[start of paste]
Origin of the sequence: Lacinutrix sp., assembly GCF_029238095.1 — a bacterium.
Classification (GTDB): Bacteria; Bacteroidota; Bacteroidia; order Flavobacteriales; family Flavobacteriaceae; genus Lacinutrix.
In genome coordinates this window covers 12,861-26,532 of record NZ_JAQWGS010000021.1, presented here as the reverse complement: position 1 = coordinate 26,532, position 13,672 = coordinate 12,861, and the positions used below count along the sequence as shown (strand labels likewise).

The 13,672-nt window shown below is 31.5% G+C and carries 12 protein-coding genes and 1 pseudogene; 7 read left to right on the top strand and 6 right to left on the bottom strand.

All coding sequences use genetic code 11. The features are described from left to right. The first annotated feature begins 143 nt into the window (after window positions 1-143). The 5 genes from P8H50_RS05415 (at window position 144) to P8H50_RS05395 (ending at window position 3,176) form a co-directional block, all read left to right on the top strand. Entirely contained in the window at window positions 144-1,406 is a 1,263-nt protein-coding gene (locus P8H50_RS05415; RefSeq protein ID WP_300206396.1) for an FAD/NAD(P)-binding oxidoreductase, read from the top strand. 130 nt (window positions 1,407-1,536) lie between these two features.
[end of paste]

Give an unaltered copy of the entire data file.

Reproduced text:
Origin of the sequence: Lacinutrix sp., assembly GCF_029238095.1 — a bacterium.
Classification (GTDB): Bacteria; Bacteroidota; Bacteroidia; order Flavobacteriales; family Flavobacteriaceae; genus Lacinutrix.
In genome coordinates this window covers 12,861-26,532 of record NZ_JAQWGS010000021.1, presented here as the reverse complement: position 1 = coordinate 26,532, position 13,672 = coordinate 12,861, and the positions used below count along the sequence as shown (strand labels likewise).

The 13,672-nt window shown below is 31.5% G+C and carries 12 protein-coding genes and 1 pseudogene; 7 read left to right on the top strand and 6 right to left on the bottom strand.

All coding sequences use genetic code 11. The features are described from left to right. The first annotated feature begins 143 nt into the window (after window positions 1-143). The 5 genes from P8H50_RS05415 (at window position 144) to P8H50_RS05395 (ending at window position 3,176) form a co-directional block, all read left to right on the top strand. Entirely contained in the window at window positions 144-1,406 is a 1,263-nt protein-coding gene (locus P8H50_RS05415; RefSeq protein ID WP_300206396.1) for an FAD/NAD(P)-binding oxidoreductase, read from the top strand. 130 nt (window positions 1,407-1,536) lie between these two features.